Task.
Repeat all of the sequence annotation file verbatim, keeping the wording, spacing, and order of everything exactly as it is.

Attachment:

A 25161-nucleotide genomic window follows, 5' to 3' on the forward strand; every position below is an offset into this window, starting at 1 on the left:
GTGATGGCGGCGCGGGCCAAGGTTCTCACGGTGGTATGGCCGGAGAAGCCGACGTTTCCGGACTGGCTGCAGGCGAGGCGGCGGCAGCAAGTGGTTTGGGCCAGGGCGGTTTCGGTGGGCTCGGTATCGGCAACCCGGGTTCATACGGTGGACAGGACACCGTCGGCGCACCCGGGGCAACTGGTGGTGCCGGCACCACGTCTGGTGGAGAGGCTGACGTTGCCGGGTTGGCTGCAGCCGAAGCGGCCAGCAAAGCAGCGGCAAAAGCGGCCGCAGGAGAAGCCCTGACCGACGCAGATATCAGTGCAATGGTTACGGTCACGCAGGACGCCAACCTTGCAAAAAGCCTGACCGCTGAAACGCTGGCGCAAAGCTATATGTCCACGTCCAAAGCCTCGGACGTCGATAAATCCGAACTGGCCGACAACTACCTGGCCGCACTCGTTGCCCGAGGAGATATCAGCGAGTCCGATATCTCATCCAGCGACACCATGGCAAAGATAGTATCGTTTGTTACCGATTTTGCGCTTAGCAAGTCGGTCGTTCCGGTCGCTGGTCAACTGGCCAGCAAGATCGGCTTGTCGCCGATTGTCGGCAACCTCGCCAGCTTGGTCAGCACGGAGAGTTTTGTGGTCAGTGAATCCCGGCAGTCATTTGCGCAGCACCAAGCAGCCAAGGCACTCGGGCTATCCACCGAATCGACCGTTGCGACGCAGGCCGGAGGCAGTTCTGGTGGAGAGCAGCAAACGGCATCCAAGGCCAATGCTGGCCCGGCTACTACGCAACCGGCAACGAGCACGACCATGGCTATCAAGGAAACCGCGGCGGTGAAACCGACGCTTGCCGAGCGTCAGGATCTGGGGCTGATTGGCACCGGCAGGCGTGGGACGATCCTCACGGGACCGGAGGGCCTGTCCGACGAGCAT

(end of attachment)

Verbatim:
A 25161-nucleotide genomic window follows, 5' to 3' on the forward strand; every position below is an offset into this window, starting at 1 on the left:
GTGATGGCGGCGCGGGCCAAGGTTCTCACGGTGGTATGGCCGGAGAAGCCGACGTTTCCGGACTGGCTGCAGGCGAGGCGGCGGCAGCAAGTGGTTTGGGCCAGGGCGGTTTCGGTGGGCTCGGTATCGGCAACCCGGGTTCATACGGTGGACAGGACACCGTCGGCGCACCCGGGGCAACTGGTGGTGCCGGCACCACGTCTGGTGGAGAGGCTGACGTTGCCGGGTTGGCTGCAGCCGAAGCGGCCAGCAAAGCAGCGGCAAAAGCGGCCGCAGGAGAAGCCCTGACCGACGCAGATATCAGTGCAATGGTTACGGTCACGCAGGACGCCAACCTTGCAAAAAGCCTGACCGCTGAAACGCTGGCGCAAAGCTATATGTCCACGTCCAAAGCCTCGGACGTCGATAAATCCGAACTGGCCGACAACTACCTGGCCGCACTCGTTGCCCGAGGAGATATCAGCGAGTCCGATATCTCATCCAGCGACACCATGGCAAAGATAGTATCGTTTGTTACCGATTTTGCGCTTAGCAAGTCGGTCGTTCCGGTCGCTGGTCAACTGGCCAGCAAGATCGGCTTGTCGCCGATTGTCGGCAACCTCGCCAGCTTGGTCAGCACGGAGAGTTTTGTGGTCAGTGAATCCCGGCAGTCATTTGCGCAGCACCAAGCAGCCAAGGCACTCGGGCTATCCACCGAATCGACCGTTGCGACGCAGGCCGGAGGCAGTTCTGGTGGAGAGCAGCAAACGGCATCCAAGGCCAATGCTGGCCCGGCTACTACGCAACCGGCAACGAGCACGACCATGGCTATCAAGGAAACCGCGGCGGTGAAACCGACGCTTGCCGAGCGTCAGGATCTGGGGCTGATTGGCACCGGCAGGCGTGGGACGATCCTCACGGGACCGGAGGGCCTGTCCGACGAGCAT